The Seattle Seahawks secured their fifth straight season of 10 or more regular-season wins with a 25-23 victory over the San Francisco 49ers last Sunday. This puts Seattle in elite company with Green Bay and New England as the only two other NFL franchises to achieve the same status.
After getting punched in the mouth by the 49ers early on in the first half the Seahawks responded to the challenge and made big plays on both sides of the ball to rally and get the job done. Russell Wilson completed 19 of 32 passes for 258 yards and a touchdown. The bigger concern moving forward is the running game as it was pedestrian at best as Alex Collins led Seattle with just 55 rushing yards on seven carries.
Detroit stumbled into the NFC playoffs after blowing a chance at home last Sunday night to win the NFC North, losing to Green Bay 31-24. The secondary just simply did not have an answer for Aaron Rodgers, who completed 27 of 39 attempts for 300 yards and four touchdowns. For the Lions, Matthew Stafford and the passing game had to carry the load once again. Stafford went 26-of-41 for 347 yards, two touchdowns and interception, but was stymied for the most part in the second half as the Packers outscored the home team 21-10.
NFC Wild Card: Detroit at Seattle
Kickoff: Saturday, Jan. 7 at 8:15 p.m. ET
TV Channel: NBC
Spread: Seahawks -7.5
Three Things to Watch
1. Which team runs the ball effectively?
Seattle must get some consistency out of its offensive line and produce some semblance of a running game against Detroit. The Seahawks have tired all year to find a quality replacement for the retired Marshawn Lynch, but it will not matter who is running the ball if the offensive line cannot win battles up front. With rookie Alex Collins showing some signs of life last Sunday against the 49ers, he should get some opportunities early on Saturday night to make some big impact runs. Another key is going to be Russell Wilson, who may need to pick up key first downs with his legs to move the chains and keep the offense on schedule in hopes of wearing down the Lions’ defense. Detroit is in a similar pickle, as it will need more than the 69 rushing yards Zach Zenner picked up against Green Bay last week on 20 carries, especially considering Seattle’s defense figures to be a stiffer test. The Lions finished the season 30th in the NFL in rushing offense at 81.9 yards per game. The Seahawks haven’t fared much better (99.4 ypg, 25th), but between Collins, Thomas Rawls and Wilson’s mobility appear to be more of a threat to make some noise out of the backfield.
2. Detroit passing attack vs. Seattle’s secondary
With the continuing struggles in the secondary for the Seahawks, you would have to believe that Detroit offensive coordinator Jim Bob Cooter is going to put the ball in Matthew Stafford’s hands and let him fling it early and often. Golden Tate makes another return visit to Seattle and you would have to believe that he would like nothing more than to put together a monster game against his former teammates. Tate has been the Lions’ No. 1 receiver this season with 91 receptions for 1,077 yards and four touchdowns. Fellow wideout Marvin Jones and tight end Eric Ebron should also see plenty of targets on Saturday night, as both players have the ability to break off a big play at any point and considering the Seahawks are allowing a 99.0 passer rating to quarterbacks since the season-ending injury to Earl Thomas in Week 13. If Jones and Ebron can combine for double-digit receptions and average between 15-20 yards per catch that will put even more pressure on Seattle’s pass rush or the need for the defense to come up with a key turnover or two.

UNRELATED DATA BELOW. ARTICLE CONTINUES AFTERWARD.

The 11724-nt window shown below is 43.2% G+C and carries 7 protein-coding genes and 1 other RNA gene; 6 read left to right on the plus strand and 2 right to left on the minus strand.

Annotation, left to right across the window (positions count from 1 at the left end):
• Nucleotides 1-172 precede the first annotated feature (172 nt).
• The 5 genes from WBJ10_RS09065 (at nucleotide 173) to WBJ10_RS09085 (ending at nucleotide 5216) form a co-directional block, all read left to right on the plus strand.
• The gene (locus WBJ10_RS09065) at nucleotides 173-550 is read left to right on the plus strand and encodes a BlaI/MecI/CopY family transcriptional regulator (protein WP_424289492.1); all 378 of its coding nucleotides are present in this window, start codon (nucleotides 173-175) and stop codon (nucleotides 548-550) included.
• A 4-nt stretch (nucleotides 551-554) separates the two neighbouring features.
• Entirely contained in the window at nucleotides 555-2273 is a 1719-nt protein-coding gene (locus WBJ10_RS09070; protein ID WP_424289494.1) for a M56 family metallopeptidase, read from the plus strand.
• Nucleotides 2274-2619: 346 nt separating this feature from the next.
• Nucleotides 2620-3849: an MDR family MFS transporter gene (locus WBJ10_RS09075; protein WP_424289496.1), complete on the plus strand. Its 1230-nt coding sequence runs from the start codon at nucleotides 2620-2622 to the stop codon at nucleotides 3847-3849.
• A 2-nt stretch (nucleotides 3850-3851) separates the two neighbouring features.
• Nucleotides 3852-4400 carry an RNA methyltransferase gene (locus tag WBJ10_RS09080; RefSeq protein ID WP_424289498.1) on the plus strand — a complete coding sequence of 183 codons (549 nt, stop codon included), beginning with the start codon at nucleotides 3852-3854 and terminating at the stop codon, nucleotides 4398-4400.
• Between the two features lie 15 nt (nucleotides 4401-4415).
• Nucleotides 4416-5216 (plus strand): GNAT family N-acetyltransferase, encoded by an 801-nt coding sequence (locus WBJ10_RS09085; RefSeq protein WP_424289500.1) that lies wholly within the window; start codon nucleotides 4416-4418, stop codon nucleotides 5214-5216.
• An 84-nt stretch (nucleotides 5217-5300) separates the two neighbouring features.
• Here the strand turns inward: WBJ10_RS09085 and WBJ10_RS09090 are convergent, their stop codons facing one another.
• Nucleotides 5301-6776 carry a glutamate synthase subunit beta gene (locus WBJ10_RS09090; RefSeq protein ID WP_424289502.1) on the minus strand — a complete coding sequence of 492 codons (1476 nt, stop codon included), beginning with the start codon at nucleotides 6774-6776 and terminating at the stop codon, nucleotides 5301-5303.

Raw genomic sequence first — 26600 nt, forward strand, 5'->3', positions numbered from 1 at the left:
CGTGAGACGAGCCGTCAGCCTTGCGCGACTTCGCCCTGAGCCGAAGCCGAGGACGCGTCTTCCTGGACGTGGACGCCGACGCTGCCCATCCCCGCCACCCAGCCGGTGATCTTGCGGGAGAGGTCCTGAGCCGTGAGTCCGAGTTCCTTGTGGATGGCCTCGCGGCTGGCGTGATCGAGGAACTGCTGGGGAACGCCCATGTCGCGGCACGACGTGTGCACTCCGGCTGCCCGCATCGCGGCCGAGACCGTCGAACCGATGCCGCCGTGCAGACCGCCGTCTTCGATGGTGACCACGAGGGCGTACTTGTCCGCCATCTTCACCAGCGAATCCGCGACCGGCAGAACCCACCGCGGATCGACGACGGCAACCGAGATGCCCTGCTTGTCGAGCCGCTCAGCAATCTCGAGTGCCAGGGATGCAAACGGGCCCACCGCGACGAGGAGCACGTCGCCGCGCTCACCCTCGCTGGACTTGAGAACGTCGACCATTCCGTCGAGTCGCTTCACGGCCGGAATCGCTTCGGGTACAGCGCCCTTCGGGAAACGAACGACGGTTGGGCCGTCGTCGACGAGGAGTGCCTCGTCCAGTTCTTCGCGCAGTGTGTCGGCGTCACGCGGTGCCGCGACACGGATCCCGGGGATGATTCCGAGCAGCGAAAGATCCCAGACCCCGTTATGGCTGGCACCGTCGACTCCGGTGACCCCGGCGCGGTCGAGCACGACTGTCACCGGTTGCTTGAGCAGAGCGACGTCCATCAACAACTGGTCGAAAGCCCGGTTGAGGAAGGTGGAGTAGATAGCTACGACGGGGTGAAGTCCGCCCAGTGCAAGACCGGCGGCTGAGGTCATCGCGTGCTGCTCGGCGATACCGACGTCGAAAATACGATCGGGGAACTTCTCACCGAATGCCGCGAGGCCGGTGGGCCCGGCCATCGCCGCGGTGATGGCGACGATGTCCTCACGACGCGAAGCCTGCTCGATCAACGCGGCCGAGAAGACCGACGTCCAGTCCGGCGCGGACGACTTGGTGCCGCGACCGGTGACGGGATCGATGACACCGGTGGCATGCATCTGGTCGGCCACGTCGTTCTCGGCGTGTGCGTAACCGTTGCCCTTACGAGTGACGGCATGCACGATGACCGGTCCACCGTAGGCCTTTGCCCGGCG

3. Special teams battle
This is a definite problem spot for the Seahawks as they have made too many costly mistakes in special teams over the past few weeks. Last week, Seattle gave up a safety due to bad snap that went over punter Jon Ryan’s head and out of the end zone. Kicker Steven Hauschka has made 33 field goals in 37 attempts, but his misses have come at the worst times. It is going to be important for Hauschka to get an early made field goal or extra point in the first quarter as there will be a new long snapper in Tyler Ott, who is replacing the injured Nolan Frese. Veteran return specialist Devin Hester also was signed this week to ignite a return game that could use a jolt after the season-ending leg injury for Tyler Lockett. Hester has returned 19 kicks for touchdowns over the course of his career. On the other side, Detroit will rely on Andre Roberts, who has been one of the NFL’s best this season. He finished the regular season eighth in the league in kickoff return average (22.3 ypr) and third on punt returns (12.3 ypr). The ability to swing field position and gain some of that important hidden yardage will be very important for both teams on Saturday night, as the weather should be horrendous in Seattle and could limit each team’s passing attack.
This game should be closer than the experts expect as Seattle, even in games that the Seahawks wind up winning, have had an adverse situation or two to overcome. In addition, the intensity that the 12s bring is worth a potential three to seven points to the home team in any playoff game. Seattle has won nine consecutive playoff games at CenturyLink Field while it will not be easy, they will find a way to make enough big plays. Doug Baldwin, Jimmy Graham and Cliff Avril will all make critical plays to send the Seahawks through to a matchup in the NFC Divisional Round in Atlanta next Saturday.
Athlon Editors and Contributors Predictions
— Written by Scott Whittum, who is part of the Athlon Contributor Network and writes for College Sports Madness, covering college football, basketball, softball and baseball. Follow Scott on Twitter @ScottWhittum.